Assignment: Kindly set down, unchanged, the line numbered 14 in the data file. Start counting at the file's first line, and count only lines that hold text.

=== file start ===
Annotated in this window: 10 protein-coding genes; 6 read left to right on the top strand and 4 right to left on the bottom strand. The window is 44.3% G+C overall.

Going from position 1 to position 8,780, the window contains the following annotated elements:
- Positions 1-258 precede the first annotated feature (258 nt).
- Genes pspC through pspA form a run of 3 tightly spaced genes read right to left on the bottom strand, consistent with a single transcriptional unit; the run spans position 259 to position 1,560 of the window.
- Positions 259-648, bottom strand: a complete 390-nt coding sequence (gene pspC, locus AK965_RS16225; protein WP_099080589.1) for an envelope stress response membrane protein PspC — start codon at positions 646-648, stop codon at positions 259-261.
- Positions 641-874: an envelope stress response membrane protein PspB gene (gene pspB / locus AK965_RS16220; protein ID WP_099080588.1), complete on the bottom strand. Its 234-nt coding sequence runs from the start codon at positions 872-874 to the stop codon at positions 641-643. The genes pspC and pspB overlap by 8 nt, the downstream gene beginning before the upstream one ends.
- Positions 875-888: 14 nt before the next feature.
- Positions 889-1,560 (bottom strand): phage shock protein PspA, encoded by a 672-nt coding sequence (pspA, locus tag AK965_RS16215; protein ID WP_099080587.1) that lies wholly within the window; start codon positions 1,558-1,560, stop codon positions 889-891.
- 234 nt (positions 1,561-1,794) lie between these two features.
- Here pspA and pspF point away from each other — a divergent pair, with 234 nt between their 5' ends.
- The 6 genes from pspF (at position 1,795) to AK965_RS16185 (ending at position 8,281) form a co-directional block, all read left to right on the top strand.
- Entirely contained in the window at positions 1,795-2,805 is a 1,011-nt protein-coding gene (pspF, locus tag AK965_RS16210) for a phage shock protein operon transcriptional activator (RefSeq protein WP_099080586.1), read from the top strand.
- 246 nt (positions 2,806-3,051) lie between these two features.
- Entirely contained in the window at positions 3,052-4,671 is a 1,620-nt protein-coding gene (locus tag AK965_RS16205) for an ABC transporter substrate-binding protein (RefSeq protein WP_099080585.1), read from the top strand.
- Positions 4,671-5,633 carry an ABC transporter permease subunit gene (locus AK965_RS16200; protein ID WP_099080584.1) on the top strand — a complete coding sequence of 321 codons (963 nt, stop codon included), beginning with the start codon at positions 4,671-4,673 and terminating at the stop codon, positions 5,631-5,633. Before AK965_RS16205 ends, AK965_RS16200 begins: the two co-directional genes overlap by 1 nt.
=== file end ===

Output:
- Entirely contained in the window at positions 3,052-4,671 is a 1,620-nt protein-coding gene (locus tag AK965_RS16205) for an ABC transporter substrate-binding protein (RefSeq protein WP_099080585.1), read from the top strand.